The US government’s top auditor of reconstruction funds in Afghanistan resigned this week, after facing tough Congressional criticism that his agency was not moving aggressively enough to combat fraud and waste.
During Arnold Fields’s 18-month tenure, the Special Investigator General for Afghanistan Reconstruction (SIGAR) completed 34 audits tied to $4.4 billion in reconstruction spending that led to four convictions and the recovery of $7 million of US taxpayer funds.
While a recent peer review uncovered weaknesses within SIGAR, development experts with experience in Afghanistan say that the auditors are not at the root of the problems facing the country’s reconstruction. Instead, many cite the failure of US agencies and other officials to listen to the auditors – including in the halls of Congress.
“The auditing of US government-funded projects is really important, but it’s not the central piece [to help end corruption and waste in Afghanistan]. It’s following up on those findings,” says Ashley Jackson, head of policy for Oxfam International in Afghanistan. “If you look at the audits you see the same problems pointed out time after time.”
SIGAR's findings in Afghanistan
Some of the toughest – and most repeated – SIGAR criticisms of aid projects:
* Poor record-keeping. In 2009, SIGAR found that the US military did not know how many projects it was funding that year because of incomplete databases.
* Shoddy and unsustainable projects. In a forthcoming audit, SIGAR found that half of the military reconstruction projects surveyed already show maintenance problems after handover. A Monitor investigation found similar problems with other US projects, mostly as a result of poor or incomplete construction, as well as unsubstantiated expectations that Aghans could continue supporting a project.
* Cost overruns due to contracting problems. Last year, SIGAR reported that a $125 million contract to build a power plant in Kabul ballooned to $300 million and was a year late. This month, the US government awarded the same firm, Black & Veatch, a $266 million no-bid contract for another Afghan power project.
Criticism of SIGAR from the US Congress
But a bipartisan group of senators on the Subcommittee on Contracting Oversight criticized SIGAR for nearly two years, first for sluggishness in hiring auditors, then for a lack of aggressiveness in the field.
Complaints intensified following peer reviews of SIGAR completed in August that presented a mixed picture of the fledgling agency. The reviews found SIGAR’s strategic plan had no performance targets and that the agency did not conduct formal risk-based assessments to help prioritize which projects to investigate. The report also noted that “stakeholders” were unhappy they weren’t consulted in that prioritization process.
SIGAR began working on implementing the peer review suggestions. But Fields also hired an “independent monitor” to oversee SIGAR’s performance, choosing a former Defense Department Inspector General who resigned in 2005 under allegations of misconduct that included misleading Congress.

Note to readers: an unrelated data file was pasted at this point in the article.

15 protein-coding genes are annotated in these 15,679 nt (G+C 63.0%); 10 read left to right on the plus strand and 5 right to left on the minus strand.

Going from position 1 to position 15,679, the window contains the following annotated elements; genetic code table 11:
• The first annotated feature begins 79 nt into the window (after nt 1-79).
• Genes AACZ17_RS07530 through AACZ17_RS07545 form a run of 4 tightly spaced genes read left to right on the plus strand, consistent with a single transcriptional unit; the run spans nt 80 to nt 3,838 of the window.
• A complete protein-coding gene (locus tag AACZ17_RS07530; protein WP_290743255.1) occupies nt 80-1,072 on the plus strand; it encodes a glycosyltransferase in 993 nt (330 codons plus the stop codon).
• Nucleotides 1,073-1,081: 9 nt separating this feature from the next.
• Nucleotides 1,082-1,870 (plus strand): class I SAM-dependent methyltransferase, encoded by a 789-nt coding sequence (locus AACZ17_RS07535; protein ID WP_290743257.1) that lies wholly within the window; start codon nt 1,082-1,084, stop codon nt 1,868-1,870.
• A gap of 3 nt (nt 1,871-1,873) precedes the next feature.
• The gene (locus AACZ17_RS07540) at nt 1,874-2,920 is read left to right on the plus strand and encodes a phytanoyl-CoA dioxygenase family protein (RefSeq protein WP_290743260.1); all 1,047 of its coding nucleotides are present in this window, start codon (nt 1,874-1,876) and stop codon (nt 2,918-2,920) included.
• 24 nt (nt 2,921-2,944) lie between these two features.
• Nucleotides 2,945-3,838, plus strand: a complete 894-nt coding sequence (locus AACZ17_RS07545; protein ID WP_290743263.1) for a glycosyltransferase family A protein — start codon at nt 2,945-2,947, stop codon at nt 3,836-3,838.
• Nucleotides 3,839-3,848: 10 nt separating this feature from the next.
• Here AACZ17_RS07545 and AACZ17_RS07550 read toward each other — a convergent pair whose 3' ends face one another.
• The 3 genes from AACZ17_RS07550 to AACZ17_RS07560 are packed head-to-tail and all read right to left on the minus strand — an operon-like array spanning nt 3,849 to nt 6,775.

Congress wasn’t amused. Sen. Claire McCaskill (D) of Missouri, chairman of the Subcommittee on Contracting Oversight, and committee member Sen. Tom Coburn (R) of Oklahoma wrote President Obama requesting Fields be fired.
Reacting to Fields’s departure, Senator McCaskill released a statement saying, “Mr. Fields simply was not the right person for this very difficult job. I hope his departure will allow the agency to turn over a new leaf and finally begin to do the important contracting oversight work we so desperately need.”
Ms. Jackson with Ofxam says SIGAR has already done some valuable work, particularly in prying information out of the US Agency for International Development (USAID) and military reconstruction groups known as Provincial Reconstruction Teams (PRTs).
“Because of the imperative to spend money quickly, record keeping was very weak, so I’m somewhat sympathetic to those who are trying to conduct audits.” Says Dr. Wilder. “I think it’s gotten better in the last year or two partly because groups like SIGAR have tried to promote [better record-keeping.]”
For Jackson, SIGAR’s work does fall short in comparison to what was accomplished by its companion investigation unit in Iraq, known as SIGIR. The latter’s reports provided a clearer big picture view on reconstruction progress and pitfalls, she says.
And given the repetitive nature of SIGAR’s reports, the ideal leader for the agency would be a more forceful advocate for getting the recommendations implemented, she adds. “[But] this is also the role of Congress. They repeatedly called up Fields to testify … but what is their role in seeing that concrete changes are made?”
At this point, problems such as short tenures for aid workers, a focus on quick results, and poor coordination among the various players in the field are well known. So, too, is the corruption in the Afghan government, a discouraging reality that saps attention from reform efforts on the US side.
Congress, says Jackson, has responded unhelpfully when its frustration with President Hamid Karzai boils over by issuing “knee-jerk” threats to suspend development dollars.
Wilder agrees that Congress has a role in the mistakes, but from the perspective of throwing too much money into the reconstruction of a country that cannot handle what he calls a “tsunami of cash.”
“I wouldn’t hold the auditors responsible for the corruption in Afghanistan. In addition to those who are actually pocketing the money, I would hold responsible those trying to spend far too much money in a war zone where there is little capacity to implement programs or provide adequate oversight over how funds are spent,” says Wilder.